Will Obama Proposal Put Risk Into The Money Market?
To protect the financial system from the prospect of a national run on money market funds by panicked investors, the Obama administration has proposed the once unthinkable prospect of a floating net asset value (NAV) for money market funds.

The $1 peg, or lack thereof, became an issue last September when the NAV of Reserve Management Company's flagship product, the Reserve Primary Fund, value fell below $1 per share. Its decline was soon followed by other reserve money market offerings.

Don't Break the Buck
Breaking the buck is the ultimate taboo for an investment sold to investors as a stable place to park cash. The prospect of widespread failure in money market funds prompted the United States government to launch an insurance program to guarantee the value of money market assets. That short-term, taxpayer-funded fix isn't something the Obama administration wants to see remain in place forever.

A floating NAV would also get the government out of the business of subsidizing the failing investment offerings sold by legions of financial services firms.

Keep in mind that investors are still struggling to get their money back from the reserve funds, which are incorporated in the British Virgin Islands, where they are legally permitted to make partial distributions in response to investors looking to cash out.

Downstream Impact
For investors, a floating NAV means that the value of money market shares, like the value of other mutual fund shares, would rise and fall on a daily basis. Anybody using a money market account as safe place to store cash would need to rethink that plan.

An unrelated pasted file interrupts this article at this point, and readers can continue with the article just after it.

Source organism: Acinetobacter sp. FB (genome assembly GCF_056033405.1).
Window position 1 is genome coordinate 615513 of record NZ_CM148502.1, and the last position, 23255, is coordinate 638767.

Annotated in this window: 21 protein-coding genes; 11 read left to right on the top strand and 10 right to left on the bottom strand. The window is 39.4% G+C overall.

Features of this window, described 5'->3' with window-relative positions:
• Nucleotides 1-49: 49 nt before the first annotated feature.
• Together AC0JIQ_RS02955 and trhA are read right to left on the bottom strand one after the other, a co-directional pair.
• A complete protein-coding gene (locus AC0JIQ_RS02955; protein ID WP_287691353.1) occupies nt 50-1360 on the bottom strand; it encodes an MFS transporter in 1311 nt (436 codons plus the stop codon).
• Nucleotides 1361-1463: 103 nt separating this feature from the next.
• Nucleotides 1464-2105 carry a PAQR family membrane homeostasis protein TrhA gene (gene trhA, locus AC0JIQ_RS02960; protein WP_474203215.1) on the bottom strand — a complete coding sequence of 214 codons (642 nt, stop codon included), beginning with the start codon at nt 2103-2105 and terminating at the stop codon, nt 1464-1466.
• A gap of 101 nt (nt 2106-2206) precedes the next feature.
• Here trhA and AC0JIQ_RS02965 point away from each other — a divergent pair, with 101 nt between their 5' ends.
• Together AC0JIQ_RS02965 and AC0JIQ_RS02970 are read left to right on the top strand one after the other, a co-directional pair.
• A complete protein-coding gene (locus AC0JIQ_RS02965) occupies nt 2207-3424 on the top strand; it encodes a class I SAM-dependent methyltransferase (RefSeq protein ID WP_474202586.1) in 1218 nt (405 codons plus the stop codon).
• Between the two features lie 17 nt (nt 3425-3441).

Likewise, any individual investor or business using money market funds for check-writing purposes would want to put their money somewhere safer.

The financial services industry has responded to this proposal with extreme anxiety. A move away from the stable $1 NAV would likely be the kiss of death for their money market businesses.

The industry favors an alternative proposal whereby money market providers would need to have access to private cash to maintain the $1 peg and keep investors whole. (What happens when banks or brokerages go belly up? Check out Bank Failure: Will Your Assets Be Protected?)

The Bottom Line
For the moment, industry players and investors alike are watching and waiting to see how the final legislation will shape up. If the NAV floats, the financial services industry loses a product and investors need to find a new place to stash their cash.

If the new rules require private funding to prop up failing funds (many of which are only maintaining the buck peg today because the firms that sell them have reduced their fees), it will be business as usual in the money market world. Either way, the taxpayers will have one less Wall Street mess on their hands. (U.S. bailouts date all the way back to 1792. Check out Top 6 U.S. Government Financial Bailouts.)




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